If there were any hope left for the Spokane Chiefs, or any doubt remaining whether their season is over, it’s beginning to look all but mathematical at this point.
In the span of 10 minutes on Wednesday, the Chiefs gave up two goals in a scoreless game, then lost leading scorer Chad Klassen to injury for the remainder of the season. The Chiefs ultimately fell to the Portland Winter Hawks 4-0 before 4,340 at the Arena in a loss that severely dimmed their playoff hopes.
The one bright spot – if you’re still looking – is that the Tri-City Americans blew a lead and lost to Kootenay 3-1 in Kennewick. So the Americans didn’t increase their two-point lead in the standings with the regular season ending on Sunday.
Spokane closes its season this weekend with a pair of games against Kootenay and must hope that it wins one game more than Tri-City (which has three remaining games). If that occurs, Spokane could tie for fourth in the standings and get the chance to meet the Americans in a play-in game at home on Tuesday.
As things have been for the Chiefs this season, once things got bad against Portland, they steamrolled.
The Winter Hawks scored first when Brandon Dubinsky put in a puck just out of the reach of Spokane goaltender Kevin Opsahl after Opsahl made a couple of spectacular stops at 9:37 of the second.
Then, at the 15-minute mark of the second, Portland’s Sasha Golin put in long rebound to give the Winter Hawks what would seem to be an insurmountable lead at 2-0.
Soon thereafter, Klassen hobbled off the ice with a season-ending medial collateral ligament (MCL) knee injury. He was the victim of knee-on-knee contact with a Portland player.
Portland put the game out of reach in the third with two goals in the first 6:09 of the period, the first by rookie Colton Sceviour and the other on Dubinsky’s second goal of the game at the 13:51 mark.
All that was left at that point was the ritualistic bloodbath, and Spokane captain Jevon Desautels obliged, taking on Cody McLeod in a heavyweight match.
The rest of the game was played out in non-dramatic fashion, other than a few more fisticuffs after the buzzer.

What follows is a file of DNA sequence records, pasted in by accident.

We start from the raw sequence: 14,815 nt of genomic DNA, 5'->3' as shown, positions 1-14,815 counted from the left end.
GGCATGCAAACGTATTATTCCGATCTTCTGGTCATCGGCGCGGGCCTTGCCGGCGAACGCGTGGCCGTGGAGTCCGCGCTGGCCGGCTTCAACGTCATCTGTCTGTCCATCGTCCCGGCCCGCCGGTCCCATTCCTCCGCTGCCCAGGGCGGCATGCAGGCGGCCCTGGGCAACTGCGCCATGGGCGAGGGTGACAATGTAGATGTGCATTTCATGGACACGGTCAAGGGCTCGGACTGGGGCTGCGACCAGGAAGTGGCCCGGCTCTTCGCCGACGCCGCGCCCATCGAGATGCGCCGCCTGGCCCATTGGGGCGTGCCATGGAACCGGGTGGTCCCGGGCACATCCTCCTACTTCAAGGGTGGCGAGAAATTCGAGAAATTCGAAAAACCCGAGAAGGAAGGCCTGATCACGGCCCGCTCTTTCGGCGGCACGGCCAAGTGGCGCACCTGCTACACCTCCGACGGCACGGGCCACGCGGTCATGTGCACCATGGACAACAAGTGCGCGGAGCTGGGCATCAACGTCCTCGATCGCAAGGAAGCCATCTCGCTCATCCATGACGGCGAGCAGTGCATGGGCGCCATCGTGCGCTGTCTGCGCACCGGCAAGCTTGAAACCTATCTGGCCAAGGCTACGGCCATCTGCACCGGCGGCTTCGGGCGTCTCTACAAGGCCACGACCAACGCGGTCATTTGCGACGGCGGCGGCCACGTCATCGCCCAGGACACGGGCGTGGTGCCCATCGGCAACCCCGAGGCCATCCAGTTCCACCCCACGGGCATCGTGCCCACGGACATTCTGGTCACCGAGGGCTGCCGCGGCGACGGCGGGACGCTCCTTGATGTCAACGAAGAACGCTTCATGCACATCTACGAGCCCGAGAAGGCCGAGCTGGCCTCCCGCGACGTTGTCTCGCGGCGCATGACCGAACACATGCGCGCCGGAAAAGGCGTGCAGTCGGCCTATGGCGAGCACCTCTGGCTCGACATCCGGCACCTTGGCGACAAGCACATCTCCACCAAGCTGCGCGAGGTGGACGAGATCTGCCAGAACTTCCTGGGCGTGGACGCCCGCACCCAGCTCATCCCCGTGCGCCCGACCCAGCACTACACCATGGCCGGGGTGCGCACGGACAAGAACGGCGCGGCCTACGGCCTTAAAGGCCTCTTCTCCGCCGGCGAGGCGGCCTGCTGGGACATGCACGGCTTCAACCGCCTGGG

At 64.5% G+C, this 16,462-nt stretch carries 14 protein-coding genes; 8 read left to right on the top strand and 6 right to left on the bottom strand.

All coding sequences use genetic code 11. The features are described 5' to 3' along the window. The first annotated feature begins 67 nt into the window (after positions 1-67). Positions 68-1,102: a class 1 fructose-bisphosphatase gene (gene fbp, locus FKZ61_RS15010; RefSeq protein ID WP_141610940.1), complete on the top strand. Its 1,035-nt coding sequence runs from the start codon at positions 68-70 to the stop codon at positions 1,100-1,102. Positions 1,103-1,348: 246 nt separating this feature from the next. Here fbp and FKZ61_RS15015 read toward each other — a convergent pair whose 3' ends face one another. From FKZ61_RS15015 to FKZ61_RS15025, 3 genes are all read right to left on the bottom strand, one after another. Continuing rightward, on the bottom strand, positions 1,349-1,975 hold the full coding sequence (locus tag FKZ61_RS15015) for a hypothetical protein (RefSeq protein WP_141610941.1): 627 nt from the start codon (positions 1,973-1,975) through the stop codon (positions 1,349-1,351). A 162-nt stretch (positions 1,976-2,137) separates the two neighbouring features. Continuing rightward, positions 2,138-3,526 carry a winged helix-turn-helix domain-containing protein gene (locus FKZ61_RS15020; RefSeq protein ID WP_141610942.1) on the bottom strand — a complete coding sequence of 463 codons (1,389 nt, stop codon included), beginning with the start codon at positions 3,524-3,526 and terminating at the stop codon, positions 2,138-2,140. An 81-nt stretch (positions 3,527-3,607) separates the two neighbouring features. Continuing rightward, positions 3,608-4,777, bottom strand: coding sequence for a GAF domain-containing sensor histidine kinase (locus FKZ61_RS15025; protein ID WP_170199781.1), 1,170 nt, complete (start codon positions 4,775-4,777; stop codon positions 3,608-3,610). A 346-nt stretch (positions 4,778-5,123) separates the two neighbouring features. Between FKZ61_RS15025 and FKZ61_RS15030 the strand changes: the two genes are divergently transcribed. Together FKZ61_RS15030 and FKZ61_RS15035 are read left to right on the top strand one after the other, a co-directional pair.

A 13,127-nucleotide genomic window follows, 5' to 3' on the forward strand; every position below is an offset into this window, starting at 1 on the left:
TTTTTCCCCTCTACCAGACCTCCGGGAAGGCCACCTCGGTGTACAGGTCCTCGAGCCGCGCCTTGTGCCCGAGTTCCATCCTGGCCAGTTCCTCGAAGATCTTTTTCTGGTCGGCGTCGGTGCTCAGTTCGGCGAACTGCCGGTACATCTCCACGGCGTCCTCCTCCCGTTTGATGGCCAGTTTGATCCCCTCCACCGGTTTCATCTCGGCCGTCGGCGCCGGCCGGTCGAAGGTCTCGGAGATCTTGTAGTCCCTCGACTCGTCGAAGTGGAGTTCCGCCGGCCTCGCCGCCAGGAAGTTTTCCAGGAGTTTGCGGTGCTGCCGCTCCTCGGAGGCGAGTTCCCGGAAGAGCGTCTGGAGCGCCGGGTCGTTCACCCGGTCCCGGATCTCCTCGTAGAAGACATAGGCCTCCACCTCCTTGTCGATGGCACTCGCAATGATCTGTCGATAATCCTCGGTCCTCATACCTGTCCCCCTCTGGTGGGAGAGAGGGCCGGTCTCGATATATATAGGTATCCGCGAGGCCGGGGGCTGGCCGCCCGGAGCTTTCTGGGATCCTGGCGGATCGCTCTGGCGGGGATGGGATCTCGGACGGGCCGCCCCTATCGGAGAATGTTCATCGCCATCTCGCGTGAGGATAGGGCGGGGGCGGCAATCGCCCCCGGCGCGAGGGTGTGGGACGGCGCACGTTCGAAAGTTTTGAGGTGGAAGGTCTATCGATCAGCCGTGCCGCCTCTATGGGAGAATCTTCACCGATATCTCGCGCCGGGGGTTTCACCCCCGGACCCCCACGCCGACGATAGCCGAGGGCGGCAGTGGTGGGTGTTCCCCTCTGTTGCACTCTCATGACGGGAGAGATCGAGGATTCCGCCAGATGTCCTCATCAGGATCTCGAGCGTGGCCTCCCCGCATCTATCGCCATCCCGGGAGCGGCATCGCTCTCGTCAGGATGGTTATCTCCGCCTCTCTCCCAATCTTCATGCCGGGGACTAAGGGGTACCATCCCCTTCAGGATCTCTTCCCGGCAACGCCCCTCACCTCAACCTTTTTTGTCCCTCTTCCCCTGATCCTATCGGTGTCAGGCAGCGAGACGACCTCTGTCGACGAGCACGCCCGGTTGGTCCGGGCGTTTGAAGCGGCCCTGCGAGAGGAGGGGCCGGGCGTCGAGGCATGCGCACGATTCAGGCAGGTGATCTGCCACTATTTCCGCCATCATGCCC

“There’s a lot of guys that should almost be disgusted with some of their efforts,” said a discouraged Chiefs coach Al Conroy.
“I thought we had a real good effort in the first period, then we just dropped right off,” Conroy said. “I don’t think that Portland necessarily picked it up in the second to take the lead. Our effort in the third was indescribable and a few guys were worse than others, which is really disappointing.”
The Chiefs showed – at least initially – that they literally had some fight left in them, early in the first period. That was an open question after the team’s dismal 6-0 loss at Seattle on Sunday night.
But after the teams found their legs in the first couple of minutes on Wednesday, a play that found Spokane’s Chris Bruton in the crease got things going down a testy path for the clubs in their final season meeting.
At the 3:23 mark, Bruton ran into Portland goaltender Blake Grenier while trying to score. Grenier then started pushing back at Bruton and the pair took their squabble behind the net as they were each called for a penalty.
Meanwhile, as both linesmen were tied up with those players, Spokane’s Matt McCue gave a boxing clinic to Cameron Cepek and they both went off for fighting.
The net result of the incident was the first of three first-period power plays for the Chiefs after Portland’s Michael Funk was called for roughing.
However, Spokane didn’t convert on any of its man-advantage situations and didn’t have anything to show for its efforts.
Winter Hawks 4, Chiefs 0
Second period– 1, Por, Dubinsky 22 (May, McLeod) 9:37; 2, Por, Golin 2 (Tipper, Bailey) 15:00.
Third period– 3, Por, Sceviour 1 (Bailey, Mikkelson) 4:18; 4, Por, Dubinsky 23 (Da Silva, McLeod) 6:09.
Power-play Opportunities–Portland 0 of 4; Spokane 0 of 6. Saves–Portland, Grenier 12-5-11–28. Spokane, Opsahl 11-10-5–25. A–4,340.
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